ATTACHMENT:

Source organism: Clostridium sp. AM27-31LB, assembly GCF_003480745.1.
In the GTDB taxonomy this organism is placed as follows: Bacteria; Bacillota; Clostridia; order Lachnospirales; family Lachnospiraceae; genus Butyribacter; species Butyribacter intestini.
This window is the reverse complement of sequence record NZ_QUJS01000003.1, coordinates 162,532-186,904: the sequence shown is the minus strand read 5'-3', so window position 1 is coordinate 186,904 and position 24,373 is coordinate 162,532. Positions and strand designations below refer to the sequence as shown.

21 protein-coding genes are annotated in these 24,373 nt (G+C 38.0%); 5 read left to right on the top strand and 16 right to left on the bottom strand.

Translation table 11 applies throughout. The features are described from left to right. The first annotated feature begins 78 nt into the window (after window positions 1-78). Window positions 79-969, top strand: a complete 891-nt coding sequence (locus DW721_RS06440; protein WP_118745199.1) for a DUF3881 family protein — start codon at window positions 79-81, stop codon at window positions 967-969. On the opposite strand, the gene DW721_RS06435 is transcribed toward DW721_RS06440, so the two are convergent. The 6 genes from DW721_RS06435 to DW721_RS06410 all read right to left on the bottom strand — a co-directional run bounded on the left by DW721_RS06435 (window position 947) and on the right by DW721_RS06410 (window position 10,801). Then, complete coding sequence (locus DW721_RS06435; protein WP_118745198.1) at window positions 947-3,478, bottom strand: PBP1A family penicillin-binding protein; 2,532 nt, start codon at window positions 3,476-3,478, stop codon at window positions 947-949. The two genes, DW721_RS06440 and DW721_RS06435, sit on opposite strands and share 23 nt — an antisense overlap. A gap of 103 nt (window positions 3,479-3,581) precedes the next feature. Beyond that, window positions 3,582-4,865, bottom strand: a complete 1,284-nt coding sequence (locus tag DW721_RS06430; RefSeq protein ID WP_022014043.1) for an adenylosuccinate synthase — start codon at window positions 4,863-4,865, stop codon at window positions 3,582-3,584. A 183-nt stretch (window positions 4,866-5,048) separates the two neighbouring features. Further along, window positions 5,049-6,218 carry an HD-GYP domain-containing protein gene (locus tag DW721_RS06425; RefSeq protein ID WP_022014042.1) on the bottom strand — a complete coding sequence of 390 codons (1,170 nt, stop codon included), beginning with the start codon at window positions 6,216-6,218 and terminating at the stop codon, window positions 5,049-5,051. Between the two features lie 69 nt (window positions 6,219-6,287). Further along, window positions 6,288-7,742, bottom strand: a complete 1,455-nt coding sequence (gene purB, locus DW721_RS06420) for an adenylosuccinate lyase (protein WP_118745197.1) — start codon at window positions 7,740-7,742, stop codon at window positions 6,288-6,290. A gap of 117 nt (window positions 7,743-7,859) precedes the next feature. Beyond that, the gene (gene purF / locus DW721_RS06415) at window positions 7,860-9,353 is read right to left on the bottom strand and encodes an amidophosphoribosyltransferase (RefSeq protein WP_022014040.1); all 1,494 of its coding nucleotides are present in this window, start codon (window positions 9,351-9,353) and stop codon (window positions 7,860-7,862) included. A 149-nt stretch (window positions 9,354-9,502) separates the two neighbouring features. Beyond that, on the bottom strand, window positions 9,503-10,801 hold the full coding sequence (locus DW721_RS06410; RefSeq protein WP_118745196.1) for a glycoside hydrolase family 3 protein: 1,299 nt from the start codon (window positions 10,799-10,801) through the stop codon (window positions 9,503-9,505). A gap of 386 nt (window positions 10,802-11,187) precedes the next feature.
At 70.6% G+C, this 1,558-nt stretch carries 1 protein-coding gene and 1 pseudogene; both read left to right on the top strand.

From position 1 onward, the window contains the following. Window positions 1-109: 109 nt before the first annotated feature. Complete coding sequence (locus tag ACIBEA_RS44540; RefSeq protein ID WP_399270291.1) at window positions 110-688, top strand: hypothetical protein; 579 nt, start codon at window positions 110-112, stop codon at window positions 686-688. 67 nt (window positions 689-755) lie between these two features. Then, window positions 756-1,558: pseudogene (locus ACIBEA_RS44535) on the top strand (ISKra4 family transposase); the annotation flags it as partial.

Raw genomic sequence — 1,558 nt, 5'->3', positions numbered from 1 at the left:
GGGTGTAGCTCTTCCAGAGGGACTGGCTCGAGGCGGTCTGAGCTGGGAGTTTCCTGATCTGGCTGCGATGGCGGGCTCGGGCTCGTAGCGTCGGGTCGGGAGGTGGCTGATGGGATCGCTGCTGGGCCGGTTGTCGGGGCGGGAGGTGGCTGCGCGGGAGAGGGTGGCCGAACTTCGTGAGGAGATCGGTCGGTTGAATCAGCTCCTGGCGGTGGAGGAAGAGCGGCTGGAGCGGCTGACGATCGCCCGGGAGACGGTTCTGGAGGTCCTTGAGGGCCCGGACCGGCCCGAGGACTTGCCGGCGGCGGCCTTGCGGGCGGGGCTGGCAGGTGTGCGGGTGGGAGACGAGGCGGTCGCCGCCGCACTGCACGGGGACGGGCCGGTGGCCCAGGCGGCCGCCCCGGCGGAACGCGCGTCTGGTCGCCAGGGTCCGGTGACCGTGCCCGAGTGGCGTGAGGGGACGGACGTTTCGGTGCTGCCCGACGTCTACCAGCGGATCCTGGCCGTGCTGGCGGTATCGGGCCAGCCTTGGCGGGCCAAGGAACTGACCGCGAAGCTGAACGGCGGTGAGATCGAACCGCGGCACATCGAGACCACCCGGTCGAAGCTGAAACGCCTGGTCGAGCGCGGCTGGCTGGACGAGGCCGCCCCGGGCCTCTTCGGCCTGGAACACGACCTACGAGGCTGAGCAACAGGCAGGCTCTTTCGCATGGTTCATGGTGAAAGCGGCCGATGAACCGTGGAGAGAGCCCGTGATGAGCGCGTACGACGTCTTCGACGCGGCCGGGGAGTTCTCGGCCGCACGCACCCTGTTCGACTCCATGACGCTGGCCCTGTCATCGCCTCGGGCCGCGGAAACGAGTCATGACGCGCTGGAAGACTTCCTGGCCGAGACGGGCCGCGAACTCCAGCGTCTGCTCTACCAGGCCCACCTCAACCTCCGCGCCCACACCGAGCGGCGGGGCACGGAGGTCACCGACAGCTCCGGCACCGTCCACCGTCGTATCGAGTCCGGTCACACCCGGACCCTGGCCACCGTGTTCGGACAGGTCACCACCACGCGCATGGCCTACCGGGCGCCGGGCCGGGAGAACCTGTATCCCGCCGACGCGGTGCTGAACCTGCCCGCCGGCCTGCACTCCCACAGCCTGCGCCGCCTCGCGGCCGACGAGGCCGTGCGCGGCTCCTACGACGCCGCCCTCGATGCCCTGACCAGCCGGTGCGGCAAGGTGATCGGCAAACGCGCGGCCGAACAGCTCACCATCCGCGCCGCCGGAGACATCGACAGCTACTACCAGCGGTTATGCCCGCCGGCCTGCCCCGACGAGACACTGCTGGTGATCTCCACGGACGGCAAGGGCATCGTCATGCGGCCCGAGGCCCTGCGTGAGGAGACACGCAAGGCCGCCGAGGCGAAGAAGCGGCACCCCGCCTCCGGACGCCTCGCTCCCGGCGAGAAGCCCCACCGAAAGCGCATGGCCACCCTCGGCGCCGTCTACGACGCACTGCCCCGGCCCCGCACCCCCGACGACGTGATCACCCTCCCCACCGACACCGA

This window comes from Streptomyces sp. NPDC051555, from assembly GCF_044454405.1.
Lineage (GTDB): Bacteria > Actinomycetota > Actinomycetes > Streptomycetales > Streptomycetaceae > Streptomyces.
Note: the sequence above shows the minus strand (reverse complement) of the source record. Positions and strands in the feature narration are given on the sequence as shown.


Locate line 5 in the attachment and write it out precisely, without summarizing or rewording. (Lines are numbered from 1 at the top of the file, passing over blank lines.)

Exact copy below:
Translation table 11 applies throughout. The features are described from left to right. The first annotated feature begins 78 nt into the window (after window positions 1-78). Window positions 79-969, top strand: a complete 891-nt coding sequence (locus DW721_RS06440; protein WP_118745199.1) for a DUF3881 family protein — start codon at window positions 79-81, stop codon at window positions 967-969. On the opposite strand, the gene DW721_RS06435 is transcribed toward DW721_RS06440, so the two are convergent. The 6 genes from DW721_RS06435 to DW721_RS06410 all read right to left on the bottom strand — a co-directional run bounded on the left by DW721_RS06435 (window position 947) and on the right by DW721_RS06410 (window position 10,801). Then, complete coding sequence (locus DW721_RS06435; protein WP_118745198.1) at window positions 947-3,478, bottom strand: PBP1A family penicillin-binding protein; 2,532 nt, start codon at window positions 3,476-3,478, stop codon at window positions 947-949. The two genes, DW721_RS06440 and DW721_RS06435, sit on opposite strands and share 23 nt — an antisense overlap. A gap of 103 nt (window positions 3,479-3,581) precedes the next feature. Beyond that, window positions 3,582-4,865, bottom strand: a complete 1,284-nt coding sequence (locus tag DW721_RS06430; RefSeq protein ID WP_022014043.1) for an adenylosuccinate synthase — start codon at window positions 4,863-4,865, stop codon at window positions 3,582-3,584. A 183-nt stretch (window positions 4,866-5,048) separates the two neighbouring features. Further along, window positions 5,049-6,218 carry an HD-GYP domain-containing protein gene (locus tag DW721_RS06425; RefSeq protein ID WP_022014042.1) on the bottom strand — a complete coding sequence of 390 codons (1,170 nt, stop codon included), beginning with the start codon at window positions 6,216-6,218 and terminating at the stop codon, window positions 5,049-5,051. Between the two features lie 69 nt (window positions 6,219-6,287). Further along, window positions 6,288-7,742, bottom strand: a complete 1,455-nt coding sequence (gene purB, locus DW721_RS06420) for an adenylosuccinate lyase (protein WP_118745197.1) — start codon at window positions 7,740-7,742, stop codon at window positions 6,288-6,290. A gap of 117 nt (window positions 7,743-7,859) precedes the next feature. Beyond that, the gene (gene purF / locus DW721_RS06415) at window positions 7,860-9,353 is read right to left on the bottom strand and encodes an amidophosphoribosyltransferase (RefSeq protein WP_022014040.1); all 1,494 of its coding nucleotides are present in this window, start codon (window positions 9,351-9,353) and stop codon (window positions 7,860-7,862) included. A 149-nt stretch (window positions 9,354-9,502) separates the two neighbouring features. Beyond that, on the bottom strand, window positions 9,503-10,801 hold the full coding sequence (locus DW721_RS06410; RefSeq protein WP_118745196.1) for a glycoside hydrolase family 3 protein: 1,299 nt from the start codon (window positions 10,799-10,801) through the stop codon (window positions 9,503-9,505). A gap of 386 nt (window positions 10,802-11,187) precedes the next feature.